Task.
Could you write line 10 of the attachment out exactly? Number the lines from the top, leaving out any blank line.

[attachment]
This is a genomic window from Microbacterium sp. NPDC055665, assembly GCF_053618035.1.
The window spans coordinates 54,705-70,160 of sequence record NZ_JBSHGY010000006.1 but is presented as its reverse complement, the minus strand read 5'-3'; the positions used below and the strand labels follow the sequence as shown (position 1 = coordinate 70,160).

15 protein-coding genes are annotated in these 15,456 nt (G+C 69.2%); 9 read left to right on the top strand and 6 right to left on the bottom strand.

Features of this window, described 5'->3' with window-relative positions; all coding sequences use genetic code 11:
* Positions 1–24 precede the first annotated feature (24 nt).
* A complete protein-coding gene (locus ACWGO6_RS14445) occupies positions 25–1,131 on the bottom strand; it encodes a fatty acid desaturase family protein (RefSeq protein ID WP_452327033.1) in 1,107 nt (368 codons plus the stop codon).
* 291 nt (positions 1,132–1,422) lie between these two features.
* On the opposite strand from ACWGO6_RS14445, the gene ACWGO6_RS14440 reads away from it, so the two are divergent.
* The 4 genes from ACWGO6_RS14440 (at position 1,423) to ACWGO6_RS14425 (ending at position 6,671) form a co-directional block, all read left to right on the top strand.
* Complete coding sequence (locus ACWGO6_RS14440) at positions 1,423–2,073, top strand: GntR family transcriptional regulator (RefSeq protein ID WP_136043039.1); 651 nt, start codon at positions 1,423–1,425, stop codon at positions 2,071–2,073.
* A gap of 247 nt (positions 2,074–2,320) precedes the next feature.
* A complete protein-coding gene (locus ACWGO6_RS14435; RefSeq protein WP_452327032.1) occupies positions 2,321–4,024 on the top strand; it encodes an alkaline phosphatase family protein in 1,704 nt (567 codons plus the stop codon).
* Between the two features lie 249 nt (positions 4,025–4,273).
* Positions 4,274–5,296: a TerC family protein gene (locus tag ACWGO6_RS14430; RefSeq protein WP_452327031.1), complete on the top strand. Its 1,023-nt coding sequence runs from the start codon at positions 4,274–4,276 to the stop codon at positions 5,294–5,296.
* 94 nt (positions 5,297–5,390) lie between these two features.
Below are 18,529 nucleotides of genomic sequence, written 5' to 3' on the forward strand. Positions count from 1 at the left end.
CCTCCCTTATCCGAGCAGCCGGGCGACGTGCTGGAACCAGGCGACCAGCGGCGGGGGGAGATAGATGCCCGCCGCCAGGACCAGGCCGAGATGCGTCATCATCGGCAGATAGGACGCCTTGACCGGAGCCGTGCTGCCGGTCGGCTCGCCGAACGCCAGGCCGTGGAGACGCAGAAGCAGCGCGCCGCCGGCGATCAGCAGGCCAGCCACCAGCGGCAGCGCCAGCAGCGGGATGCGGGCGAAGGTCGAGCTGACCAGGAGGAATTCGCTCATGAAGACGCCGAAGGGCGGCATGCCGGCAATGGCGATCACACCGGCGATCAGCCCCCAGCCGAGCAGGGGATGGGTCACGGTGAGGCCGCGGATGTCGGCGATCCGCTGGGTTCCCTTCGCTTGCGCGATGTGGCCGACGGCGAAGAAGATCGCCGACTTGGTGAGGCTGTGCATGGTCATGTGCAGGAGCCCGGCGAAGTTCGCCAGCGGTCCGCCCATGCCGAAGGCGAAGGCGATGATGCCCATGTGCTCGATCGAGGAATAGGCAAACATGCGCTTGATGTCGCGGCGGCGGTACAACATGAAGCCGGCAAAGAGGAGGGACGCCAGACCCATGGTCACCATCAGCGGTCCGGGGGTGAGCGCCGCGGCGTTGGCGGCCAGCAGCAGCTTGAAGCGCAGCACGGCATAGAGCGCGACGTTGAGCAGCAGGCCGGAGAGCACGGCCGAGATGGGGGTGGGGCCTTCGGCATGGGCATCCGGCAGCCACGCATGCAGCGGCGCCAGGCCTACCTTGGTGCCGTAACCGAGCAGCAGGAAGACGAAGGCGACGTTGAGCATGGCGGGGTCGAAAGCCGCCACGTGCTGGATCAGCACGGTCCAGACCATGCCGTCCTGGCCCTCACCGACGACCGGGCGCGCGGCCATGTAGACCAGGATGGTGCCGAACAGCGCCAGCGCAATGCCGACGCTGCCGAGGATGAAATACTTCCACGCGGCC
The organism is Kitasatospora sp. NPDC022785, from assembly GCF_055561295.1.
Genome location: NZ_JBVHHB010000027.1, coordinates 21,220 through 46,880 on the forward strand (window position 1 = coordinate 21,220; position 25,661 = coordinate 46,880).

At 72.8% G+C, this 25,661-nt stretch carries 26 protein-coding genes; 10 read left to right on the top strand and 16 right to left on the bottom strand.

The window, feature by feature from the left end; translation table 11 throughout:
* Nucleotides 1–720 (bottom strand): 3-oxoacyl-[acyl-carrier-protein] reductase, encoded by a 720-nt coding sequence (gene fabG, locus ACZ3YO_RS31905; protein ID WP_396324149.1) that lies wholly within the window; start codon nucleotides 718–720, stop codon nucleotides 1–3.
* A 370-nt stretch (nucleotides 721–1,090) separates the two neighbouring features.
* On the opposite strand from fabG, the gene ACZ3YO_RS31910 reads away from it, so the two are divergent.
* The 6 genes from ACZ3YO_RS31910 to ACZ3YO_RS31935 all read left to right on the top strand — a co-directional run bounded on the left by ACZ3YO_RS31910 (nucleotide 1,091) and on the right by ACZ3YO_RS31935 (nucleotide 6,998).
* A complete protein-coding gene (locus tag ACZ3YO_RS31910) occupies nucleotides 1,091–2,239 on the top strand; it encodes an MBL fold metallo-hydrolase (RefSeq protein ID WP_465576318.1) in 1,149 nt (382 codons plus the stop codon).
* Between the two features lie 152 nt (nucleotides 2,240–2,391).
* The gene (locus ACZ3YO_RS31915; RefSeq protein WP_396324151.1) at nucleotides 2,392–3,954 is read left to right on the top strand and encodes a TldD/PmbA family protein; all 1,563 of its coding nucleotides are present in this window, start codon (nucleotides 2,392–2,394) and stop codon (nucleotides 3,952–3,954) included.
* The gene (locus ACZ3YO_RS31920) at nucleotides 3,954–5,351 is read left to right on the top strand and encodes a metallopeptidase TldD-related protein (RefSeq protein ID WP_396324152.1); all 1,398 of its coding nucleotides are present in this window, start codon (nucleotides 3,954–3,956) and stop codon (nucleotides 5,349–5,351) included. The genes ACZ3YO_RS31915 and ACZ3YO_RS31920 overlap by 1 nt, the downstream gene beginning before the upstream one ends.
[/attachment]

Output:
* Complete coding sequence (locus ACWGO6_RS14440) at positions 1,423–2,073, top strand: GntR family transcriptional regulator (RefSeq protein ID WP_136043039.1); 651 nt, start codon at positions 1,423–1,425, stop codon at positions 2,071–2,073.